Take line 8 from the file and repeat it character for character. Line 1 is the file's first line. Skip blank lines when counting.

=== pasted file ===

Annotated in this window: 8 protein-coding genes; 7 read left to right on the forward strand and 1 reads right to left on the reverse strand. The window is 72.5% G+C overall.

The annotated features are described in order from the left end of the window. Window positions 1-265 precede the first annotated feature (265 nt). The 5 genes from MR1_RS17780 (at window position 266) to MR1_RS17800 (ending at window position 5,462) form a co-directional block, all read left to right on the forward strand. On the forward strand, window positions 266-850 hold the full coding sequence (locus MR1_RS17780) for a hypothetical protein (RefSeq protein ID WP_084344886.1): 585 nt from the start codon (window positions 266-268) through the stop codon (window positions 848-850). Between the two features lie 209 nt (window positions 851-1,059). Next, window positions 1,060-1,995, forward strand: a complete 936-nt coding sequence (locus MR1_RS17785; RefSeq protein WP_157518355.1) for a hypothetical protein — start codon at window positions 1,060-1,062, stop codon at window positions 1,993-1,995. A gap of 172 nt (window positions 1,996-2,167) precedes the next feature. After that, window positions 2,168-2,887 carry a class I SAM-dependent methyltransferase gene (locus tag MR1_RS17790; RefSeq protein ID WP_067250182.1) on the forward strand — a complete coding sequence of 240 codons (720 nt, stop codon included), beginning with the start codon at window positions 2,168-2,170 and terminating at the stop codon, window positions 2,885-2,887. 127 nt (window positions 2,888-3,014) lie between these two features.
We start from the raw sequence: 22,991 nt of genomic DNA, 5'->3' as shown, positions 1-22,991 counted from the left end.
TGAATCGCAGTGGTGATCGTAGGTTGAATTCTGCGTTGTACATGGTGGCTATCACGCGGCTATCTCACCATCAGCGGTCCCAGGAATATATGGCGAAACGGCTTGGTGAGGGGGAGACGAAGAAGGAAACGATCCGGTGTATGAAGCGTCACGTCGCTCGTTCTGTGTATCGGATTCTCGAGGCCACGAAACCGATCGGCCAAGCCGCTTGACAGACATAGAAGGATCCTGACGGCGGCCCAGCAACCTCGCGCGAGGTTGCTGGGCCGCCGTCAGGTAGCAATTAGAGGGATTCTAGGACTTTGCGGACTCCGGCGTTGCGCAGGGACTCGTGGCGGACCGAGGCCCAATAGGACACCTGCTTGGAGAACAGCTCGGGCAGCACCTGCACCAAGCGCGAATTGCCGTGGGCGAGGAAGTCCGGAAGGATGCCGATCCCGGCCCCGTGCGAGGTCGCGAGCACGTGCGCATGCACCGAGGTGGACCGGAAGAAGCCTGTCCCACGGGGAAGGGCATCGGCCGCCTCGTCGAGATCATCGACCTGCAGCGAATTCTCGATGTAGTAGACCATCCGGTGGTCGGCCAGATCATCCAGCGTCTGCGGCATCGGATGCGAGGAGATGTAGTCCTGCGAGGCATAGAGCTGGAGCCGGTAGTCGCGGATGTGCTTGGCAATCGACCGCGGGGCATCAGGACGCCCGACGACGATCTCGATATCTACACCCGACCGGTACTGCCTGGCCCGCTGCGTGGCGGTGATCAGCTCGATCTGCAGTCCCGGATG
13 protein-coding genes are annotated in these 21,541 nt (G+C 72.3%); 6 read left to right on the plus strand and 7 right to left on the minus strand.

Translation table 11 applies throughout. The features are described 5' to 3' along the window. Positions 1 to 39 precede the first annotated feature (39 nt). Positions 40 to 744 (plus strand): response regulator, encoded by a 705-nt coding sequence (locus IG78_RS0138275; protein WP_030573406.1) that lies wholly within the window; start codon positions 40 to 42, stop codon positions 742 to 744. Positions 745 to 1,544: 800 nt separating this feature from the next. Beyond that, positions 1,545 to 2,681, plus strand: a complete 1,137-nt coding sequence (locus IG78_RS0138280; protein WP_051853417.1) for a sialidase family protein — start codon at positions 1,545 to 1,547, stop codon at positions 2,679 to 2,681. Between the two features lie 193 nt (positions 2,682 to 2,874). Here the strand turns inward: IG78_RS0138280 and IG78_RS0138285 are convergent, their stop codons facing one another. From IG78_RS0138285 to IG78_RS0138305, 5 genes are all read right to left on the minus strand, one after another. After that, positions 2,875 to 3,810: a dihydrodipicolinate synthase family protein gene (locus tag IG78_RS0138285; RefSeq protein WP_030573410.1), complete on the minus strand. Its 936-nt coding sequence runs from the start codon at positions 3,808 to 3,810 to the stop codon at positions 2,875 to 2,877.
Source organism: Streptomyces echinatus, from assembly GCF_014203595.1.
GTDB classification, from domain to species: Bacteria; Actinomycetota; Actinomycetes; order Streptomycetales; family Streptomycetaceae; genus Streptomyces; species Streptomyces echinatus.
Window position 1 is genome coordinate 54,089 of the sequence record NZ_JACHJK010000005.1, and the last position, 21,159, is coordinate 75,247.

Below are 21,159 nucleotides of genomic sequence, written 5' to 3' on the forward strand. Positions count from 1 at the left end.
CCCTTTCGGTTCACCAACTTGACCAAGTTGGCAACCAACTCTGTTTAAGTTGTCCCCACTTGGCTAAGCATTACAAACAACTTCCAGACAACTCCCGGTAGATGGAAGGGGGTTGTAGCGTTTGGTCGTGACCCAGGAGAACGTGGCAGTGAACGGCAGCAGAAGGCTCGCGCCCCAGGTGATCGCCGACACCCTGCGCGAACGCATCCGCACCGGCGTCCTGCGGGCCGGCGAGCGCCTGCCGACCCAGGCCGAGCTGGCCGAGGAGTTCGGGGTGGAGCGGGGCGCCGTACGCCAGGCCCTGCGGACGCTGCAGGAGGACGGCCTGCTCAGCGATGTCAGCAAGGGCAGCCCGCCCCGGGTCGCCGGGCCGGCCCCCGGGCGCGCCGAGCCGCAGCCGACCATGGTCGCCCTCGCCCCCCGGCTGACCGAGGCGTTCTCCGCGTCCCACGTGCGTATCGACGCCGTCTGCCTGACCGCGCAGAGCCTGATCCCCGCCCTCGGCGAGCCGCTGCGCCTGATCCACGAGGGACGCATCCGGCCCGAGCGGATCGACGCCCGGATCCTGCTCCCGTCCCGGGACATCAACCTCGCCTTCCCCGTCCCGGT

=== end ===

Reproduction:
GTDB classification, from domain to species: Bacteria; Actinomycetota; Actinomycetes; order Streptomycetales; family Streptomycetaceae; genus Streptomyces; species Streptomyces echinatus.